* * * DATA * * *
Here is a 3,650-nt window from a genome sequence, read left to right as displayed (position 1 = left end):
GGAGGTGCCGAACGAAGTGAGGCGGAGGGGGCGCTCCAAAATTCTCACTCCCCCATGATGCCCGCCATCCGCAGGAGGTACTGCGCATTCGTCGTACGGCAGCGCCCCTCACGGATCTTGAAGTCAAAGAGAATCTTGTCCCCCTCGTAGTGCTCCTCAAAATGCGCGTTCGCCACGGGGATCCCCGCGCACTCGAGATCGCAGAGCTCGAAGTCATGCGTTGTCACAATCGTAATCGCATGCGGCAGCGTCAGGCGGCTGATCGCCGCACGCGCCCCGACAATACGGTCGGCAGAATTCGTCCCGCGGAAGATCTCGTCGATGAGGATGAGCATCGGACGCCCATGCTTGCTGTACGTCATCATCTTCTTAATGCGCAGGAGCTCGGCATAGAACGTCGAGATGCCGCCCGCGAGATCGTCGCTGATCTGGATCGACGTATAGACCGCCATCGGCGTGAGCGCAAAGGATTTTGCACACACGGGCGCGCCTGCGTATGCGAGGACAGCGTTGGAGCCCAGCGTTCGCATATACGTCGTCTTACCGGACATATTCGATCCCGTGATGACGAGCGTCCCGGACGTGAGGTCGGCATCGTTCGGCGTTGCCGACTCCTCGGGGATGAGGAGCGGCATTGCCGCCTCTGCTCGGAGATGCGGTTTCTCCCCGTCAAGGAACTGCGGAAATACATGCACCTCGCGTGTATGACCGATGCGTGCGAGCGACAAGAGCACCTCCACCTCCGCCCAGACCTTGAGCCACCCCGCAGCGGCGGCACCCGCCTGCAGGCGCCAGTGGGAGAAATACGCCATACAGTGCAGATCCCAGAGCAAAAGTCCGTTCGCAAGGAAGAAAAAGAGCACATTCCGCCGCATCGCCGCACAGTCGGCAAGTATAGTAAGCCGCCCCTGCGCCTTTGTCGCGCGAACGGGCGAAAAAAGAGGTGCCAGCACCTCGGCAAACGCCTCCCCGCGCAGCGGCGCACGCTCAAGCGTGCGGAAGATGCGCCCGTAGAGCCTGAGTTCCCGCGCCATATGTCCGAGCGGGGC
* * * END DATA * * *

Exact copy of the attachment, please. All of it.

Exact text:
Here is a 3,650-nt window from a genome sequence, read left to right as displayed (position 1 = left end):
GGAGGTGCCGAACGAAGTGAGGCGGAGGGGGCGCTCCAAAATTCTCACTCCCCCATGATGCCCGCCATCCGCAGGAGGTACTGCGCATTCGTCGTACGGCAGCGCCCCTCACGGATCTTGAAGTCAAAGAGAATCTTGTCCCCCTCGTAGTGCTCCTCAAAATGCGCGTTCGCCACGGGGATCCCCGCGCACTCGAGATCGCAGAGCTCGAAGTCATGCGTTGTCACAATCGTAATCGCATGCGGCAGCGTCAGGCGGCTGATCGCCGCACGCGCCCCGACAATACGGTCGGCAGAATTCGTCCCGCGGAAGATCTCGTCGATGAGGATGAGCATCGGACGCCCATGCTTGCTGTACGTCATCATCTTCTTAATGCGCAGGAGCTCGGCATAGAACGTCGAGATGCCGCCCGCGAGATCGTCGCTGATCTGGATCGACGTATAGACCGCCATCGGCGTGAGCGCAAAGGATTTTGCACACACGGGCGCGCCTGCGTATGCGAGGACAGCGTTGGAGCCCAGCGTTCGCATATACGTCGTCTTACCGGACATATTCGATCCCGTGATGACGAGCGTCCCGGACGTGAGGTCGGCATCGTTCGGCGTTGCCGACTCCTCGGGGATGAGGAGCGGCATTGCCGCCTCTGCTCGGAGATGCGGTTTCTCCCCGTCAAGGAACTGCGGAAATACATGCACCTCGCGTGTATGACCGATGCGTGCGAGCGACAAGAGCACCTCCACCTCCGCCCAGACCTTGAGCCACCCCGCAGCGGCGGCACCCGCCTGCAGGCGCCAGTGGGAGAAATACGCCATACAGTGCAGATCCCAGAGCAAAAGTCCGTTCGCAAGGAAGAAAAAGAGCACATTCCGCCGCATCGCCGCACAGTCGGCAAGTATAGTAAGCCGCCCCTGCGCCTTTGTCGCGCGAACGGGCGAAAAAAGAGGTGCCAGCACCTCGGCAAACGCCTCCCCGCGCAGCGGCGCACGCTCAAGCGTGCGGAAGATGCGCCCGTAGAGCCTGAGTTCCCGCGCCATATGTCCGAGCGGGGC